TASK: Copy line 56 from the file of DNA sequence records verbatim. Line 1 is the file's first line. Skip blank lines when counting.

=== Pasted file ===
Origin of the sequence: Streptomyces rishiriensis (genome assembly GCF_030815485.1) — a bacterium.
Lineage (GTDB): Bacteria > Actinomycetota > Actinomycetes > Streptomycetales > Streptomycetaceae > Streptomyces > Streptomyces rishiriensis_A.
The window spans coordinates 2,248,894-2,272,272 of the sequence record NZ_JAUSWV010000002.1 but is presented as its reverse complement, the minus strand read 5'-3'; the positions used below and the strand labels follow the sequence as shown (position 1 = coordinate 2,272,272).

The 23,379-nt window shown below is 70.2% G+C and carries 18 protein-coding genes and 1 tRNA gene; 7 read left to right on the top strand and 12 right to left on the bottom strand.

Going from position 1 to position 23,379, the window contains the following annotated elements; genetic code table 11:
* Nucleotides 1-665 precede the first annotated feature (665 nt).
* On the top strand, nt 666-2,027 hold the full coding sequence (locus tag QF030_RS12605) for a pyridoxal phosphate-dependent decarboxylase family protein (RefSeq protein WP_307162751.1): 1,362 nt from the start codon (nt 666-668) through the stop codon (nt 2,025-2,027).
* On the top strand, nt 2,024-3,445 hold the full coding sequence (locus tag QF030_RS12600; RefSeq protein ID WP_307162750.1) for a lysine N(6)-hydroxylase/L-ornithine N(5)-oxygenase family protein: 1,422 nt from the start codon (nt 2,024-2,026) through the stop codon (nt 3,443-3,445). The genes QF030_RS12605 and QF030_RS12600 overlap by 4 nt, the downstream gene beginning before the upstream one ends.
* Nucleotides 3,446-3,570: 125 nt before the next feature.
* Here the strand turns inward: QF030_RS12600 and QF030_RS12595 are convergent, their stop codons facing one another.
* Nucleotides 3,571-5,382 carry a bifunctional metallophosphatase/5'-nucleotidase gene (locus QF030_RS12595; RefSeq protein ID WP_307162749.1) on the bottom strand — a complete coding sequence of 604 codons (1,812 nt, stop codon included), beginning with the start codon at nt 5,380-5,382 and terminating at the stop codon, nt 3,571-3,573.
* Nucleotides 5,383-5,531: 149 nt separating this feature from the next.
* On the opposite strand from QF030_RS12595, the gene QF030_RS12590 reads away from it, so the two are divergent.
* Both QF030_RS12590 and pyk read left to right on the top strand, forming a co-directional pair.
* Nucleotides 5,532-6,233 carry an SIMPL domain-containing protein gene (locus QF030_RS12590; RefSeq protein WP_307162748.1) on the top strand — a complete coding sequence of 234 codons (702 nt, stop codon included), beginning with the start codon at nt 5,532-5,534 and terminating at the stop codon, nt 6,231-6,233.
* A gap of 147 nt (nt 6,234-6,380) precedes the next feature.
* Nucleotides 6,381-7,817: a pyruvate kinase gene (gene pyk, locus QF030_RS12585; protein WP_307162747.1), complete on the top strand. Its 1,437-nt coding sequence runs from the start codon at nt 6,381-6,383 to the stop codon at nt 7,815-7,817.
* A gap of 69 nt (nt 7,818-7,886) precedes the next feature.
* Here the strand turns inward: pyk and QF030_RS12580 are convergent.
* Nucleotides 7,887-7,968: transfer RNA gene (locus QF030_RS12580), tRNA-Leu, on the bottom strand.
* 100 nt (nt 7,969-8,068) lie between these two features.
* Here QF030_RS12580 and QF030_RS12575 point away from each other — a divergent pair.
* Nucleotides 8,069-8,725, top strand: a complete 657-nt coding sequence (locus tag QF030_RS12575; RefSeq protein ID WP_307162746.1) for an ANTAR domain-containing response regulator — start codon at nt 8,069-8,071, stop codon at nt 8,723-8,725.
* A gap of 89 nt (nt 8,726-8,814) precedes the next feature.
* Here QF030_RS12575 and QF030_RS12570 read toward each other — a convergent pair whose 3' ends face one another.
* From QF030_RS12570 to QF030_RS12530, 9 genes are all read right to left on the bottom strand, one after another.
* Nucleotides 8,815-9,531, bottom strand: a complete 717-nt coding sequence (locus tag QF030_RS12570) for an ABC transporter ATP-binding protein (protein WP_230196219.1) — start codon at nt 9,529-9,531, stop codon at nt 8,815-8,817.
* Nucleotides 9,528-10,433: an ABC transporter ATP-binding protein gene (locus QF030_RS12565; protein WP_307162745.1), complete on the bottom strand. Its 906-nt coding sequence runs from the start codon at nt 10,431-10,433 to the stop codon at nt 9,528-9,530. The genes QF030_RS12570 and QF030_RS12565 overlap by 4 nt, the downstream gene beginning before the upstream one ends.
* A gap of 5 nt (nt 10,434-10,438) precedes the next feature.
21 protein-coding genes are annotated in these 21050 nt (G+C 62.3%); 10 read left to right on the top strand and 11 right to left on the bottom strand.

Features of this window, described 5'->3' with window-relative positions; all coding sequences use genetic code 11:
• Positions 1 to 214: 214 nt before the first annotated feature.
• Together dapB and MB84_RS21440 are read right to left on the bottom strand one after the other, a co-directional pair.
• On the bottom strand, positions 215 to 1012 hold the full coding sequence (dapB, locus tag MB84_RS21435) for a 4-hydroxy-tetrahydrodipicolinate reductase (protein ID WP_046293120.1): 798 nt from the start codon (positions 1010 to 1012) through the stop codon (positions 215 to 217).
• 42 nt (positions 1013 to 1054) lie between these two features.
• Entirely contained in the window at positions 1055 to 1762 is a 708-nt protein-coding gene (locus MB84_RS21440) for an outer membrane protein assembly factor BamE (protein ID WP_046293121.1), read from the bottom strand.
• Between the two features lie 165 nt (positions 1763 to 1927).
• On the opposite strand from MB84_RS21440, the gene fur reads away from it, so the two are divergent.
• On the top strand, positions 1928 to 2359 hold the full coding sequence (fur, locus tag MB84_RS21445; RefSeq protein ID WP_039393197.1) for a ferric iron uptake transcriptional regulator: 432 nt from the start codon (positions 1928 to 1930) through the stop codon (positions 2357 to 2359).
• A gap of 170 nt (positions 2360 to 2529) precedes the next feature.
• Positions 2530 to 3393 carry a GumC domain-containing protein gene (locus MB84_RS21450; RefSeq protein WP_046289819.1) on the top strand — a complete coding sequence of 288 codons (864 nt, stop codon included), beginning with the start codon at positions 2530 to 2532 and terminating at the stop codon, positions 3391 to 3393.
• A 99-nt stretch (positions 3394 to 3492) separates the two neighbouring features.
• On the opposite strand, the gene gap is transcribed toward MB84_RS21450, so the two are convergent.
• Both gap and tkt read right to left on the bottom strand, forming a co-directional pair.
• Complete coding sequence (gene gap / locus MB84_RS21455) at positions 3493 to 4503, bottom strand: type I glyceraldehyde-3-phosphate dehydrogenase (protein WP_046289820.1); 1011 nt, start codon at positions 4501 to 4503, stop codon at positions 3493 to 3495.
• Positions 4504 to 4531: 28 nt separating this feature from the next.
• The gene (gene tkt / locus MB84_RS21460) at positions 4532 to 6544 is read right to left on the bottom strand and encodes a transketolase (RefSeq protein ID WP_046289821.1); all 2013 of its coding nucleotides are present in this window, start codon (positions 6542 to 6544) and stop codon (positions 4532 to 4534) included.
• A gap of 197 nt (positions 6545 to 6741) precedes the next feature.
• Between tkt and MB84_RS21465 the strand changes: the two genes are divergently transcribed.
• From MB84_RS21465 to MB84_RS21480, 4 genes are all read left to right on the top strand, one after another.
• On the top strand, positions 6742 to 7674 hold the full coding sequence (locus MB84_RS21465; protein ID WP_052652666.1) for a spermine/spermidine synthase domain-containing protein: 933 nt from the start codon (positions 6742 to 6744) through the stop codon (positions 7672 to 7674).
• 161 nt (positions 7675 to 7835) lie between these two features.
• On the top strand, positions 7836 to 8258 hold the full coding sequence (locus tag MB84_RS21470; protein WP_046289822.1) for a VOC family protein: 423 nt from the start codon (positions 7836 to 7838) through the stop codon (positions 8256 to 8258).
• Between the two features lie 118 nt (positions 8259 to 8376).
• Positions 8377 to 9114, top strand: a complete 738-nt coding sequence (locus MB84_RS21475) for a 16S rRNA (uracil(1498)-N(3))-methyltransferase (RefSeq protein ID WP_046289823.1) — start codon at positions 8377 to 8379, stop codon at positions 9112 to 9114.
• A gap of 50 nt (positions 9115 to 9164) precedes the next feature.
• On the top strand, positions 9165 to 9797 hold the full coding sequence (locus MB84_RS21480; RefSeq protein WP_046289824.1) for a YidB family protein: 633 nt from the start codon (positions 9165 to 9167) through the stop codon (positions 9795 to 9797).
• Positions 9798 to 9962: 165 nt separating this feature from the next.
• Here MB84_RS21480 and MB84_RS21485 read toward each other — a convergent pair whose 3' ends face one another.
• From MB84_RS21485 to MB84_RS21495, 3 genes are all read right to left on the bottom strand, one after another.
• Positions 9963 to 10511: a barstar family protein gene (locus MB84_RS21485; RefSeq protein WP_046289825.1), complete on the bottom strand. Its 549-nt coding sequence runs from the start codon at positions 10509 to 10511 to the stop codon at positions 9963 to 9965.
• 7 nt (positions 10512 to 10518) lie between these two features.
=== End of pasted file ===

• A gap of 50 nt (positions 9115 to 9164) precedes the next feature.